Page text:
There Will Come Soft Rains
"There Will Come Soft Rains" is a 12-line poem by Sara Teasdale. The work was first published in the July 1918 issue of Harper's Magazine, and later included in her 1920 collection Flame and Shadow (see 1920 in poetry). The poem imagines nature reclaiming a battlefield after the fighting is finished. The poem also alludes to the idea of human extinction by war (lines 10 and 12), which was not a commonplace idea until the invention of nuclear weapons, 25 years later.
There will come soft rains and the smell of the ground,
And swallows calling with their shimmering sound;
And frogs in the pools singing at night,
And wild plum-trees in tremulous white;
Robins will wear their feathery fire
Whistling their whims on a low fence-wire;
And not one will know of the war, not one
Will care at last when it is done.
Not one would mind, neither bird nor tree
If mankind perished utterly;
And Spring herself, when she woke at dawn,
Would scarcely know that we were gone.
The text above is based on the poem as it appears in Teasdale's 1920 collection Flame and Shadow. The original 1918 publication in Harper's Magazine includes slight differences: "swallows calling" / "wild-plum trees" / "bird nor tree," (added comma).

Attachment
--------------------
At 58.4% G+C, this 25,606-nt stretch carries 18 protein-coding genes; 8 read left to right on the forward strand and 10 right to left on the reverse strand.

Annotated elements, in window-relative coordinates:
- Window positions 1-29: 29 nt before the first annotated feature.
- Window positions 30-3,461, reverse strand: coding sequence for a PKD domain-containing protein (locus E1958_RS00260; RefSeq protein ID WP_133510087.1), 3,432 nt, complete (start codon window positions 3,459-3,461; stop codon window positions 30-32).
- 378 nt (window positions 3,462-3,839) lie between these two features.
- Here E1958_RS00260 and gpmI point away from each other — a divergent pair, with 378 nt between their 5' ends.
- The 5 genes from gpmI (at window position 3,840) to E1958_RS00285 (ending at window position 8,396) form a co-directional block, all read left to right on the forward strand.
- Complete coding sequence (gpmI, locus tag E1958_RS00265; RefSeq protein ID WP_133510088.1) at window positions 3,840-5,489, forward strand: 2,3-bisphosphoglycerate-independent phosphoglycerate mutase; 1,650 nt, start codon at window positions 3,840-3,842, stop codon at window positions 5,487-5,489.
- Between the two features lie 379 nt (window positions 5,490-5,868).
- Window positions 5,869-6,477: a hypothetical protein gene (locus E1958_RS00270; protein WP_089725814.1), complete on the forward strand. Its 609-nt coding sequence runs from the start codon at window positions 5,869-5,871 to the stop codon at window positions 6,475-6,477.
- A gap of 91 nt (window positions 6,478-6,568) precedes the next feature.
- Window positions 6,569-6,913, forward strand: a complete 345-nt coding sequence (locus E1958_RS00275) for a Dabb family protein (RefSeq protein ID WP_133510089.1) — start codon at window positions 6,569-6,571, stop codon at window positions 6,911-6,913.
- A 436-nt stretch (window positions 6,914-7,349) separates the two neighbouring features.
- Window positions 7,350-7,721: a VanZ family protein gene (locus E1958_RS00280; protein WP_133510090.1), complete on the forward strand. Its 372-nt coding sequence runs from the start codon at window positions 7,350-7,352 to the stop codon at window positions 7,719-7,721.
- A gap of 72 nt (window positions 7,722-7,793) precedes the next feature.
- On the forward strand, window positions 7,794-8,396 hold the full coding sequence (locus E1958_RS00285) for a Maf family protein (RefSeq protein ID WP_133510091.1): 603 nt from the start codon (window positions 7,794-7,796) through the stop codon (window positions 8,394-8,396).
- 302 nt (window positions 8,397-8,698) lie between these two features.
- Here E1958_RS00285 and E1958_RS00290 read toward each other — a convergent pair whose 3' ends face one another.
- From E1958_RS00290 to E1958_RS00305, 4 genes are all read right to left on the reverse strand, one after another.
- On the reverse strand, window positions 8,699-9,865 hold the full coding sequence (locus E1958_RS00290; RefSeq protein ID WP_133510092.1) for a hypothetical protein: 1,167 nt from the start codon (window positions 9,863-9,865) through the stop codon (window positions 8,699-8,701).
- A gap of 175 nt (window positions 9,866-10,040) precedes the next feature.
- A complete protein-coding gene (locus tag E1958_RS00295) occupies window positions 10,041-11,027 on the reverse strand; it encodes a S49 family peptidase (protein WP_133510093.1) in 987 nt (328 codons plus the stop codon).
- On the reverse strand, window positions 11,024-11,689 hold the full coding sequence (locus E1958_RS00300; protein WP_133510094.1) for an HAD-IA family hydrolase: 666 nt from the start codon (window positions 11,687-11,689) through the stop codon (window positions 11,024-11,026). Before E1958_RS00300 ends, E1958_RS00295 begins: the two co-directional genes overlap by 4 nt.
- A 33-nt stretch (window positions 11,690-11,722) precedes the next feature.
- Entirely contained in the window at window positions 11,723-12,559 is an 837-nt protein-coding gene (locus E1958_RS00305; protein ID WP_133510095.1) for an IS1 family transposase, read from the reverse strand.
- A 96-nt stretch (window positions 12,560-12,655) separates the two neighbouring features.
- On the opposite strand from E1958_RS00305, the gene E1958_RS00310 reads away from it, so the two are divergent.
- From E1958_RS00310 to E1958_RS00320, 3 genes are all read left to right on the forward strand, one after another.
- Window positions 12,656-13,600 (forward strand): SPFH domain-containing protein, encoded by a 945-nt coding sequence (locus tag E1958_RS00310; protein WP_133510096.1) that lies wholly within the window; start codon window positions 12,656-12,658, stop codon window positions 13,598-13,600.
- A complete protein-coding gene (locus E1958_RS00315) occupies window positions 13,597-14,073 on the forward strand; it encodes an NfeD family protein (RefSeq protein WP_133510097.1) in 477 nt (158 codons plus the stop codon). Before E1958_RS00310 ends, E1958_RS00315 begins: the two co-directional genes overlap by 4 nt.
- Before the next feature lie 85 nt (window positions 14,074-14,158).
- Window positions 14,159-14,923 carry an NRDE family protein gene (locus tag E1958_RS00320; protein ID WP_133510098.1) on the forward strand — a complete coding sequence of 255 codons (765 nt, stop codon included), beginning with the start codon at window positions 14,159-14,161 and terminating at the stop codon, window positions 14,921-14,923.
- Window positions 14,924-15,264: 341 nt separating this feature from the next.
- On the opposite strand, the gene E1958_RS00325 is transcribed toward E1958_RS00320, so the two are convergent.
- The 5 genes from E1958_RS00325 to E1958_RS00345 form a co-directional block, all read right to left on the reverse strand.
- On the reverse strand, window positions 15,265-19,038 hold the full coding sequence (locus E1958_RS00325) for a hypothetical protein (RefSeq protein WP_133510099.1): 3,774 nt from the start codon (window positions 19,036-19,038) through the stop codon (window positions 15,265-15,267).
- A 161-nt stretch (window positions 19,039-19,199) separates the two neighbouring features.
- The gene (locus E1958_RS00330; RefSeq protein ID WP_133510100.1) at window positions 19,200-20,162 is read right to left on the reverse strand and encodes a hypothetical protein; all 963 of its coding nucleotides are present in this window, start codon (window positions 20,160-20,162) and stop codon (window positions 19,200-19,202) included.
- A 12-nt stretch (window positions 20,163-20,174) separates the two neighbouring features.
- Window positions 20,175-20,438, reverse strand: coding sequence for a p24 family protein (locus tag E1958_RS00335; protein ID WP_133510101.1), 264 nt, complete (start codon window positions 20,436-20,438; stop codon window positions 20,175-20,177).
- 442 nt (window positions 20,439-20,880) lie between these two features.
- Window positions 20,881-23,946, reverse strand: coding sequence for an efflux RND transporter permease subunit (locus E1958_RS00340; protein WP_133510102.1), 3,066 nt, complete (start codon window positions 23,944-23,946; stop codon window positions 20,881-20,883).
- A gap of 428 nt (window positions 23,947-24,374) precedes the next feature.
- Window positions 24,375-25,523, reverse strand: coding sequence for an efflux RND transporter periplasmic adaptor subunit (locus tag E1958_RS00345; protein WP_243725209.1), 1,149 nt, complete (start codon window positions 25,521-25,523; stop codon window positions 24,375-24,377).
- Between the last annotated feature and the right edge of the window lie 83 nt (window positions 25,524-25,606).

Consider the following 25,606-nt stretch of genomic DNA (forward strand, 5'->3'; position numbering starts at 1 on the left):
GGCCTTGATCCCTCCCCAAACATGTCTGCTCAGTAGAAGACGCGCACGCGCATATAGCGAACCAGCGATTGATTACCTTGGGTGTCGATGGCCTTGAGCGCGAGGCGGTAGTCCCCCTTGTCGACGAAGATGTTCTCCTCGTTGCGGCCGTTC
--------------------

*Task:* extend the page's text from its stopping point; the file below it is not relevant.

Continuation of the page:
- The poem is quoted, (lines 10 and 12) by the main character, in the 2016 film The Forest.
- In the video game Fallout 3, a Mister Handy Robot recites this poem for the long dead children of the family he belonged to, the robot itself carrying out its daily routine as in the Bradbury story.
- Harper's Magazine, vol. CXXXVII, p. 238 (July 1918), available at HathiTrust (visited July 29, 2017) or harpers.org (visited July 29, 2017, login required).
- Macmillan 1920, pp. 89–90, available at Google Books (visited July 29, 2017)
- Conversations with Ray Bradbury Ray Bradbury, Steven L. Aggelis, 2004, p. 107 1578066417 "The one that comes to mind first is 'There Will Come Soft Rains,' which is about a house in the future that goes on living after the city is destroyed"